Phil: Covington, like many others, seems like a confluence of the two great families of American wrestling: the hardheaded world of the college and amateur circuit, and the weird world of pro wrasslin’. Others have been notably more successful in this synthesis, however. For his part, he seems like someone who decided to apply the criteria for success in the first area (namely relentless drive and grinding repetition) to the promotional tenets of the second: Be noisy, be confrontational, be confident. Give yourself a character and occupy it. He has decided that what he lacks for in charm or natural charisma he will make up for in sheer dogged volume and persistence. It doesn’t seem to have actually made him much more promotable, as he’s been passed over for an increasingly impressively long list of challengers. Instead, his incessant blaring has dropped him into a weird dead zone, away from the charm of Sonnens and McGregors, yet without being as unintentionally amusing as Tito or Cejudo.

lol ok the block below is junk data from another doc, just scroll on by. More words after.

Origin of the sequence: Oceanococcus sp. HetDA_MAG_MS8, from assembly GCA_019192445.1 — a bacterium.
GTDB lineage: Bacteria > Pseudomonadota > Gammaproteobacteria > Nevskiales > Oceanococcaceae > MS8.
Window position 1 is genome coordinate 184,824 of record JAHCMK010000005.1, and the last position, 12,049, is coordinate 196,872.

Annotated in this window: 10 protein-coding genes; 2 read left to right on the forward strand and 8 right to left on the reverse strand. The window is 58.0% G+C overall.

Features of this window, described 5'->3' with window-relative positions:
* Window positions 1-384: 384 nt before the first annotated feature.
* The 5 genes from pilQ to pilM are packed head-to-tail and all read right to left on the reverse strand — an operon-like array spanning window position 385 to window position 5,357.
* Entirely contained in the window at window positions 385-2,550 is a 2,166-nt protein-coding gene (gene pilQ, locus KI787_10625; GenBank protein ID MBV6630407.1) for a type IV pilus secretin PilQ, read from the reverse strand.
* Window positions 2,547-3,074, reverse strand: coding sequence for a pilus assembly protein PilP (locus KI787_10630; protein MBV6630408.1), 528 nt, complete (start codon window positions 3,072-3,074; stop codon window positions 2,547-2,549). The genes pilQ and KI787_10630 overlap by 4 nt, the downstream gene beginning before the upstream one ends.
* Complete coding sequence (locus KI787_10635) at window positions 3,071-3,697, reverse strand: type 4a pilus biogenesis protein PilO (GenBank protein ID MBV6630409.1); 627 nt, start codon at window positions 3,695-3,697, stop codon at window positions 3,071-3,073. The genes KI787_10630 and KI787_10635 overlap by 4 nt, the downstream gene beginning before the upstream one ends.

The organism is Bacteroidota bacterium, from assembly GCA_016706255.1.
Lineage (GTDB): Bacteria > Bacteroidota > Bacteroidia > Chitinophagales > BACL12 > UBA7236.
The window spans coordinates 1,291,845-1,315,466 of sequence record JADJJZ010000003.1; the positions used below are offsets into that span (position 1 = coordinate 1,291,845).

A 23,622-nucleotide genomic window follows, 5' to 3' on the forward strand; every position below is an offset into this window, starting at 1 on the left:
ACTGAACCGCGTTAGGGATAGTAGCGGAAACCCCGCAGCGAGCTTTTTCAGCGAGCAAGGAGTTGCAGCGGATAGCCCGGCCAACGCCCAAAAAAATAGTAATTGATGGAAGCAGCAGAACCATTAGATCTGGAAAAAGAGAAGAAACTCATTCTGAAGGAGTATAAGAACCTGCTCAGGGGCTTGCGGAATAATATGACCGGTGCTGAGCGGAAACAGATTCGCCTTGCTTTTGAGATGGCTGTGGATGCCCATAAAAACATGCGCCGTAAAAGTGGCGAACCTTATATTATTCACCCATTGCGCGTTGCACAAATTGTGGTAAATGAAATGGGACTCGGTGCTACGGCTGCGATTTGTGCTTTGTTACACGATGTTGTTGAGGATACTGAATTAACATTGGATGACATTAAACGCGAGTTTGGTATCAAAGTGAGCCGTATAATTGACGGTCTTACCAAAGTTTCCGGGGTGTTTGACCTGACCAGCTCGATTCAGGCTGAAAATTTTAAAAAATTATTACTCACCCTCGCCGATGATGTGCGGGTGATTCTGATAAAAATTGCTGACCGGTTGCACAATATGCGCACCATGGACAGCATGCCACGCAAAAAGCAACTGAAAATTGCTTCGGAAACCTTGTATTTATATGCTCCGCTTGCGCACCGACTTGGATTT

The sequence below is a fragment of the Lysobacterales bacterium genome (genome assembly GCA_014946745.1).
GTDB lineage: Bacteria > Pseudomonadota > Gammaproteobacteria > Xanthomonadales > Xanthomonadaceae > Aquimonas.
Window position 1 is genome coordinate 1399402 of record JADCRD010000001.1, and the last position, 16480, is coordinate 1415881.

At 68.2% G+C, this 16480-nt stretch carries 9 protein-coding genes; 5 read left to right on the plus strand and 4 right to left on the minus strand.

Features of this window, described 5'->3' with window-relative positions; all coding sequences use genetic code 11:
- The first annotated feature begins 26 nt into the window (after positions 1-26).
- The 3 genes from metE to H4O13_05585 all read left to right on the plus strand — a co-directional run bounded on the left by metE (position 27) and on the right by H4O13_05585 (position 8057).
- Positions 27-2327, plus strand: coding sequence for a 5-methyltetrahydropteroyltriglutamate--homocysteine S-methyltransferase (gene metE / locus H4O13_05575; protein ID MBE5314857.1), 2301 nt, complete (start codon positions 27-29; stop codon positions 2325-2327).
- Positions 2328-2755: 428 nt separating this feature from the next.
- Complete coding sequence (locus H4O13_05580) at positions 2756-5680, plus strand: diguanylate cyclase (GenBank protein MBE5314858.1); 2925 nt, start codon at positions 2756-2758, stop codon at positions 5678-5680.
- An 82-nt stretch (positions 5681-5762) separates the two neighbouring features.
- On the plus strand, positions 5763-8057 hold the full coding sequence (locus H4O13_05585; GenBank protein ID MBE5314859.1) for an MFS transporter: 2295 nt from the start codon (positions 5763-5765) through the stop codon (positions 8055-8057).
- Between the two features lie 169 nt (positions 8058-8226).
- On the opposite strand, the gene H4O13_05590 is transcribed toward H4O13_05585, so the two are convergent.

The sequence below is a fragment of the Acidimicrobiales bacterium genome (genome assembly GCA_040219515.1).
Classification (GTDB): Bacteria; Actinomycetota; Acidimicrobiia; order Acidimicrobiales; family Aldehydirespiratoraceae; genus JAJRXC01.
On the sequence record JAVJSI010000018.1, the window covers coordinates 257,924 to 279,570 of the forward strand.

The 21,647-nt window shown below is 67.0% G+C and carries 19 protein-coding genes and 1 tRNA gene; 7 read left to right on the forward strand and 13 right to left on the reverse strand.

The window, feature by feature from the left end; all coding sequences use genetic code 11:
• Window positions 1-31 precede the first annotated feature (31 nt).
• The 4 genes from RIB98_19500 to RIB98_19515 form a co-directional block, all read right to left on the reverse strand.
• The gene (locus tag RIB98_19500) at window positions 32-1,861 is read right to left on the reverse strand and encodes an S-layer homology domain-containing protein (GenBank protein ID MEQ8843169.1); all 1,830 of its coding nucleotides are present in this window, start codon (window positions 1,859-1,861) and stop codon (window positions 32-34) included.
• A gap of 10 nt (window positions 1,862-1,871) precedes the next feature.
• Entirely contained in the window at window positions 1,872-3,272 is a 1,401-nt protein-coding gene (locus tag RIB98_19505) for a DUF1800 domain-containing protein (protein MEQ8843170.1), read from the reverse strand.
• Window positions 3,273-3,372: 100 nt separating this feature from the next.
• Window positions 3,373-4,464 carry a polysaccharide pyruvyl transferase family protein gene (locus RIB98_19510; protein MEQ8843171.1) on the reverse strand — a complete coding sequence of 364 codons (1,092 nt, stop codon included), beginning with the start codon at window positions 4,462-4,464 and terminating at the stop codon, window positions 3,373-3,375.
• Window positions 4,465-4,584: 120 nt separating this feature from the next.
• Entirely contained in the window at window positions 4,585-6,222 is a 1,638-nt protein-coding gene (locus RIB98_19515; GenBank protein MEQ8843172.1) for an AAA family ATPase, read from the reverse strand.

David: Where Covington is born amidst the sport’s pageantry, Lawler is born amidst the sport’s purpose; motivated by raw volition, and fists, it’s like Lawler turned what could have been a classic aging curve or midlife crisis into a metaphysical rebirth. It’s kind of amazing, and one of the reasons why Lawler has so man fans. Well, aside from the fact that he was always fun to watch to begin with. Not to mention, who can forget the “aftermath” of his UFC 40 win? I think fans forget just how much was going on in that clip. Yes, Tiki’s flamboyant ignorance is one thing, obviously. But it’s also Lawler’s quiet discomfort reading a script, Osbourne’s verbal jab to cue Tiki’s exit, and Nelson Hamilton’s bowling ball roll across the cage. Oh right, the fight...